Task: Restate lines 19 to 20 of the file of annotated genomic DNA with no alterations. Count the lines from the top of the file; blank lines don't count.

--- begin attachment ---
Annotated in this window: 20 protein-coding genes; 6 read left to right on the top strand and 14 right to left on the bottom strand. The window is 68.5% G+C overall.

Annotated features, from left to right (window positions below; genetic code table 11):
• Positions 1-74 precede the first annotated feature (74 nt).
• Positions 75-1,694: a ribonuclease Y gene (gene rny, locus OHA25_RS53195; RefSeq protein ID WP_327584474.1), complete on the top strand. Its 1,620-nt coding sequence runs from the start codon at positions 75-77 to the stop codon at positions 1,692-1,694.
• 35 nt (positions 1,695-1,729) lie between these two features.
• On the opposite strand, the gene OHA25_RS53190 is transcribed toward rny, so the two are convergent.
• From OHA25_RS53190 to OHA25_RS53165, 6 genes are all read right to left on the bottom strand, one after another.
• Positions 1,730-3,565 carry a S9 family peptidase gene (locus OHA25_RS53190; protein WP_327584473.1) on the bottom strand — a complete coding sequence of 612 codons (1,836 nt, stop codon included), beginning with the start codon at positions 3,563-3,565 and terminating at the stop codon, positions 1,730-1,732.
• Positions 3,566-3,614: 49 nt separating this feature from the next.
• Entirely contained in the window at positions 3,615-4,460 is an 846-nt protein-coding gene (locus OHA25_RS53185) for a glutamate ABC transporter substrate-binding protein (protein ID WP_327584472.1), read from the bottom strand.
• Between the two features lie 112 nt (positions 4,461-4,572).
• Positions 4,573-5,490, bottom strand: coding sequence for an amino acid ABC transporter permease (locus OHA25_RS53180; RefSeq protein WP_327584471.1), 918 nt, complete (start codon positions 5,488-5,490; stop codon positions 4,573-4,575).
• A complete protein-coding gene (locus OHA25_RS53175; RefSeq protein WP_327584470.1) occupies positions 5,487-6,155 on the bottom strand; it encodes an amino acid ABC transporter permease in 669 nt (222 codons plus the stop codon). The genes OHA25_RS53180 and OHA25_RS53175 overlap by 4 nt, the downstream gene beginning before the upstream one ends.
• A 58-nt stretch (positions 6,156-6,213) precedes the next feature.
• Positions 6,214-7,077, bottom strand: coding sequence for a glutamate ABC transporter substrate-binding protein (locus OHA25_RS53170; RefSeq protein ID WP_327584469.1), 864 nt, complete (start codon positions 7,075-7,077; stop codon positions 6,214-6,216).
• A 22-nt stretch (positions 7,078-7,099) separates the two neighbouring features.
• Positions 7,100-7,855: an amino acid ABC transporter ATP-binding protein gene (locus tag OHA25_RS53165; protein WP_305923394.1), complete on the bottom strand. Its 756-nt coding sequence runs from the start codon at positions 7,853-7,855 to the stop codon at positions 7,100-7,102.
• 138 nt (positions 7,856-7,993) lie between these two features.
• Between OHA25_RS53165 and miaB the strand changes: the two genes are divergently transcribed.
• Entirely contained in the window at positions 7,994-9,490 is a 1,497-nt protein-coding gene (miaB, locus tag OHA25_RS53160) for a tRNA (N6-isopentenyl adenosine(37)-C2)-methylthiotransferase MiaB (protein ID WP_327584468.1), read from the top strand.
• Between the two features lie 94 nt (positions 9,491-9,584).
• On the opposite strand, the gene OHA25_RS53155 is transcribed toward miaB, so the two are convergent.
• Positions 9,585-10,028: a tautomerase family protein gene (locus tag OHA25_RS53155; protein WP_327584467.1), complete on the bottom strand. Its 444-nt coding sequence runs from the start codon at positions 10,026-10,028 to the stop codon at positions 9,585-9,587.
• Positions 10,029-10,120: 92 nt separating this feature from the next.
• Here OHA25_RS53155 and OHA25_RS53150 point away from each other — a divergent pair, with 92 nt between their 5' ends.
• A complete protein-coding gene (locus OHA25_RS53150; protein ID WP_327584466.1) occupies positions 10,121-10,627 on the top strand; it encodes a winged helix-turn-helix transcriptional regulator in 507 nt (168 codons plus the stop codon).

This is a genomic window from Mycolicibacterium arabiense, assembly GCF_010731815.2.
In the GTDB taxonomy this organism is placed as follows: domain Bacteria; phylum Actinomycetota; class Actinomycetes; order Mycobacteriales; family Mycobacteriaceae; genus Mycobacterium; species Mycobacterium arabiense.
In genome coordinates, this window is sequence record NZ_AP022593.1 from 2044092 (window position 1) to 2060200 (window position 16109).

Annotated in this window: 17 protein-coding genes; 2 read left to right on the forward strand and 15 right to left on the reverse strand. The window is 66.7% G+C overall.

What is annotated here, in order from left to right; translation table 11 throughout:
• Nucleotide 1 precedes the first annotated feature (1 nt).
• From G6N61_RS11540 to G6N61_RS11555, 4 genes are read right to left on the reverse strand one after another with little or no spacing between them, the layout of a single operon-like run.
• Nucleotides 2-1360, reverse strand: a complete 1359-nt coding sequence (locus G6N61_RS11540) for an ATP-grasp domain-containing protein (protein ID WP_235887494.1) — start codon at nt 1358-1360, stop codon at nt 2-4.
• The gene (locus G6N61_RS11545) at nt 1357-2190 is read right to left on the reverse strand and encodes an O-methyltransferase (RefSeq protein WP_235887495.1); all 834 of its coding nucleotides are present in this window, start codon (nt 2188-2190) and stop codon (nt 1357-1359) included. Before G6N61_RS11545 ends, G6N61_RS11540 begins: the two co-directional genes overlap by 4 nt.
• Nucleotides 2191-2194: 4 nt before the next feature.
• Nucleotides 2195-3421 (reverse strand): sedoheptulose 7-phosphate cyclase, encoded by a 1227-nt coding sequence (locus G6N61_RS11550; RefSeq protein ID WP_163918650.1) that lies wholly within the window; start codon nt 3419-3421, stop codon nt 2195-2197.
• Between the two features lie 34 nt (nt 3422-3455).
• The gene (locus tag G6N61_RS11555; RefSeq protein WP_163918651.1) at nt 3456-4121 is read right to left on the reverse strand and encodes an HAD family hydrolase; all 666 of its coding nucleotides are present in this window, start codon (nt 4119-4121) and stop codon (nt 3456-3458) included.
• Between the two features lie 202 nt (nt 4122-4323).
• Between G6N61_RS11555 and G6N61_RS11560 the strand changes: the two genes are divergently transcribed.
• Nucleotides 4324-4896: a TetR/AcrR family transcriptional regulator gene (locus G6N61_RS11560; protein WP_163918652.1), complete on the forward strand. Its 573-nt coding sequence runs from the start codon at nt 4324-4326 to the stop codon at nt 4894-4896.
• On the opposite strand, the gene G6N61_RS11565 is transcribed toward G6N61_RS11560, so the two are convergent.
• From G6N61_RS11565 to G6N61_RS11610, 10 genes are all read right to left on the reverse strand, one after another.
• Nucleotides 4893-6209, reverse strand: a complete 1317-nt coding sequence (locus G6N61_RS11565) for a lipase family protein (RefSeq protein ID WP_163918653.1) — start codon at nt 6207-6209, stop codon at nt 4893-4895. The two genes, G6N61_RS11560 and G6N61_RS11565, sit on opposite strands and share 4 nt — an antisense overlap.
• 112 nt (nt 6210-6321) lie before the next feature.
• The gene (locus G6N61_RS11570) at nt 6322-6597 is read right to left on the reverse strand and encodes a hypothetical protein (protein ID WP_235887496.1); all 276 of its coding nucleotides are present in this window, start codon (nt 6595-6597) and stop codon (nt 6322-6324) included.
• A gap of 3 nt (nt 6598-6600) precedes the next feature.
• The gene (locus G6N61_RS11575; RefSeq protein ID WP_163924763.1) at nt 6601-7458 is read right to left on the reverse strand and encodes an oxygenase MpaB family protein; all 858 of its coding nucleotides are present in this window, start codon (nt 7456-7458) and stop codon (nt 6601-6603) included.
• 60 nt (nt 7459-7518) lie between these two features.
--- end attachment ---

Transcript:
• Between OHA25_RS53165 and miaB the strand changes: the two genes are divergently transcribed.
• Entirely contained in the window at positions 7,994-9,490 is a 1,497-nt protein-coding gene (miaB, locus tag OHA25_RS53160) for a tRNA (N6-isopentenyl adenosine(37)-C2)-methylthiotransferase MiaB (protein ID WP_327584468.1), read from the top strand.